Today, it is falling to the Chancellor, Rishi Sunak, to set out economic measures. These are clearly crucial, given that so many livelihoods risk being shattered by the economic slowdown. But across the whole of our national life, the public will only come behind the government in its management of the crisis if all the difficult questions are pre-empted, difficult choices put forward and debated, difficult decisions explained.
The issues in schools and hospitals are evident, and will continue to command a lot of attention. But think for a moment of how many other major areas of national life may become the source of a crisis within a crisis. Local authorities. Prisons. The courts. The homeless. Sport. Culture and the arts. Domestic violence and abuse. Loneliness. Anxiety and depression. Scams of the vulnerable and elderly. We can all think of so many more. The government has to have a strategy for every one of them, and bring the public with them behind those strategies.
There can be no such thing right now as too much planning, and no such thing as too much information. Government has to dominate the debate in a time like this. When ministers and officials are tired of saying the same thing, and making the same arguments, that is the point at which they are beginning to reach the outer ring of public consciousness. Keep going.
Organise every part of every day, and organise your communications as far as they need to go. But also, do not forget internal comms inside government, which all too often get neglected in times of crisis. Rebuttal matters more than ever too, because of the speed with which conspiracy theories and falsehoods spread. Put extra effort into the big moments. That was the problem with yesterday’s event. It left too many unanswered questions, which suggested to me that it had not been fully thought through.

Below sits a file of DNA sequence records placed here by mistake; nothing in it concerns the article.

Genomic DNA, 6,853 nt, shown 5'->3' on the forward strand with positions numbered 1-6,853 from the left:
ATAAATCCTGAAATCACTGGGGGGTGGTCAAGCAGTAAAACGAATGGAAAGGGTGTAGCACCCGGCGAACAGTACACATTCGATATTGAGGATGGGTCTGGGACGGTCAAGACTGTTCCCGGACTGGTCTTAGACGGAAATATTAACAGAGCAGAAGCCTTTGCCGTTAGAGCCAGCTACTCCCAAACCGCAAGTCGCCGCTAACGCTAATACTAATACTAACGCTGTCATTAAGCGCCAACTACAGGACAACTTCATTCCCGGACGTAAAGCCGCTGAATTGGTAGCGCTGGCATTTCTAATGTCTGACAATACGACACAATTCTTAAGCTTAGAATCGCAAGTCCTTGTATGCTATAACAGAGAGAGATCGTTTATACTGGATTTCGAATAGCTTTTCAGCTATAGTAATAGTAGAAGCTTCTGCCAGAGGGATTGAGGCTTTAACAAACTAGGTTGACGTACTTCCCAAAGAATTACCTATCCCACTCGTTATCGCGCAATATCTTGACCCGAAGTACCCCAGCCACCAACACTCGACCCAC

It is definitely right to do at least daily briefings, and to have them established as go-to moments for the public. There should be little or no briefing outside of these events, and certainly a complete halt on the briefing of major developments by anonymous sources to favoured journalists. But the format of three men in suits talking behind lecterns will not hold the country’s attention in the way it might have done even in my time. Film and graphics should be added to the mix, not least for how they can then be used on social media.
One final point. The crisis is being exacerbated by the confusion created by the seeming lack of an international response. Donald Trump is a real problem in this, symbolised by the ludicrous USA baseball cap he wore at one of his White House briefings. Trump is not going away any time soon. Added to which, the power of the UK’s voice has been weakened by Brexit. But we remain a major power, and just as Gordon Brown showed a global leadership role in the GFC, so it is open to the UK to seek to do so now.
Johnson has had a bad start to this crisis. But it is a crisis that will be with us for some time yet. It is not too late for him to turn things around, provided he and his team can find the new mode to do so.